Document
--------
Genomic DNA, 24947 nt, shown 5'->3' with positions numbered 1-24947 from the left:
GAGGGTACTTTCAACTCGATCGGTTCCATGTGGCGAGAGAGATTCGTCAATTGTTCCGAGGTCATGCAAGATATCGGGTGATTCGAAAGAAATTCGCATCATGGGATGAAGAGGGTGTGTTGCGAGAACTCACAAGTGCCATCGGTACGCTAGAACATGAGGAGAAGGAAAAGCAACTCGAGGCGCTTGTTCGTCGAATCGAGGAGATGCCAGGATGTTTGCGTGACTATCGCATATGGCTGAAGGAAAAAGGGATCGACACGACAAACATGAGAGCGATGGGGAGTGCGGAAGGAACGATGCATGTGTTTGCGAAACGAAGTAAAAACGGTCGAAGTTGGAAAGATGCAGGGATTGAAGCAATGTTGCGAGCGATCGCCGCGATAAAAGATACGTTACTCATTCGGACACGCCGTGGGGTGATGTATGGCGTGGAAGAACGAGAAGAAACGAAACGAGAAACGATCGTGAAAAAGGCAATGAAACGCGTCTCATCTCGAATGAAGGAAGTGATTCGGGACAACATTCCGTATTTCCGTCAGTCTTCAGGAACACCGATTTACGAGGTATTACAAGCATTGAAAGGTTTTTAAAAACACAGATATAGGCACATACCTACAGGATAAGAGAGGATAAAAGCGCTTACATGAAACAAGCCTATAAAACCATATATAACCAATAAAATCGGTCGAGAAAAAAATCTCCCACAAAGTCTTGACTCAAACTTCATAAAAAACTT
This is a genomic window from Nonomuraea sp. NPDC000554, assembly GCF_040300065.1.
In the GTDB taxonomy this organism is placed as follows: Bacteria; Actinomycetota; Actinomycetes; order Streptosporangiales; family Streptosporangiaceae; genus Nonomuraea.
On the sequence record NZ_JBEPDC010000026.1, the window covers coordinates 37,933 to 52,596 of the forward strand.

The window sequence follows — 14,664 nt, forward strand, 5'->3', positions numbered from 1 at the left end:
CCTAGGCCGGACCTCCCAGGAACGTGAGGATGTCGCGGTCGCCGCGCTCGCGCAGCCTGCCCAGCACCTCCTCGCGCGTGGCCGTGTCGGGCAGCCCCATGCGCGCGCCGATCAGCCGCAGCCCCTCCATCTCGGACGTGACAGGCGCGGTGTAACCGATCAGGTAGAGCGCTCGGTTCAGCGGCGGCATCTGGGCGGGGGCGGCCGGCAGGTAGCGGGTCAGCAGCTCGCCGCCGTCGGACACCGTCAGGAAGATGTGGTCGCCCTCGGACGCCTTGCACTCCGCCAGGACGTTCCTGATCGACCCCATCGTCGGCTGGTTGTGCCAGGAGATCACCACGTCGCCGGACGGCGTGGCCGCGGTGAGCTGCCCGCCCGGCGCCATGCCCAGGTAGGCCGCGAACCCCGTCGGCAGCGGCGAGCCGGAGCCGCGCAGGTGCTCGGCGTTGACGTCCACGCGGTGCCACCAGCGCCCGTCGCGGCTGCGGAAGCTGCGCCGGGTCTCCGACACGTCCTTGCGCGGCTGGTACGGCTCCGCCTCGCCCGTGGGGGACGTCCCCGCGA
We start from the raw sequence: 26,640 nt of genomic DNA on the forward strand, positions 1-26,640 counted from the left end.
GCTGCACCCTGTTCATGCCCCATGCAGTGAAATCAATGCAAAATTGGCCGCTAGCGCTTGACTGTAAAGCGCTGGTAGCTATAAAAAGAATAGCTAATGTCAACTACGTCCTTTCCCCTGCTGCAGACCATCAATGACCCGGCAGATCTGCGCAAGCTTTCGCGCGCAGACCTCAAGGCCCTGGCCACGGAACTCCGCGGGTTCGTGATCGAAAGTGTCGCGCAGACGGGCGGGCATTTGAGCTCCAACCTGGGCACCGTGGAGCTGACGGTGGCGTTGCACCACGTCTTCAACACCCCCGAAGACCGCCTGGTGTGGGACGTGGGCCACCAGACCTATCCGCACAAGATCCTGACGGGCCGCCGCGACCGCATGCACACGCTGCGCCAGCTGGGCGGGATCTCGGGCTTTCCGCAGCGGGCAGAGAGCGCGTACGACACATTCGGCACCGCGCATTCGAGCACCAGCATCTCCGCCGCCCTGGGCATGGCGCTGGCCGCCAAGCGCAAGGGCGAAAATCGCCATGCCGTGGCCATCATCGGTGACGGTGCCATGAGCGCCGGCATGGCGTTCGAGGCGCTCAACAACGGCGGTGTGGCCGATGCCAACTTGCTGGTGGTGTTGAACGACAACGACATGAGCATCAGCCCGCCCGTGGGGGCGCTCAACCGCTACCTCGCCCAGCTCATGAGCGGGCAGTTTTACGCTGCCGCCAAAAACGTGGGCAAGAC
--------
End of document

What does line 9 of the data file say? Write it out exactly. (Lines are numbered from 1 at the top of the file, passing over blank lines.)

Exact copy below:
GCTGCACCCTGTTCATGCCCCATGCAGTGAAATCAATGCAAAATTGGCCGCTAGCGCTTGACTGTAAAGCGCTGGTAGCTATAAAAAGAATAGCTAATGTCAACTACGTCCTTTCCCCTGCTGCAGACCATCAATGACCCGGCAGATCTGCGCAAGCTTTCGCGCGCAGACCTCAAGGCCCTGGCCACGGAACTCCGCGGGTTCGTGATCGAAAGTGTCGCGCAGACGGGCGGGCATTTGAGCTCCAACCTGGGCACCGTGGAGCTGACGGTGGCGTTGCACCACGTCTTCAACACCCCCGAAGACCGCCTGGTGTGGGACGTGGGCCACCAGACCTATCCGCACAAGATCCTGACGGGCCGCCGCGACCGCATGCACACGCTGCGCCAGCTGGGCGGGATCTCGGGCTTTCCGCAGCGGGCAGAGAGCGCGTACGACACATTCGGCACCGCGCATTCGAGCACCAGCATCTCCGCCGCCCTGGGCATGGCGCTGGCCGCCAAGCGCAAGGGCGAAAATCGCCATGCCGTGGCCATCATCGGTGACGGTGCCATGAGCGCCGGCATGGCGTTCGAGGCGCTCAACAACGGCGGTGTGGCCGATGCCAACTTGCTGGTGGTGTTGAACGACAACGACATGAGCATCAGCCCGCCCGTGGGGGCGCTCAACCGCTACCTCGCCCAGCTCATGAGCGGGCAGTTTTACGCTGCCGCCAAAAACGTGGGCAAGAC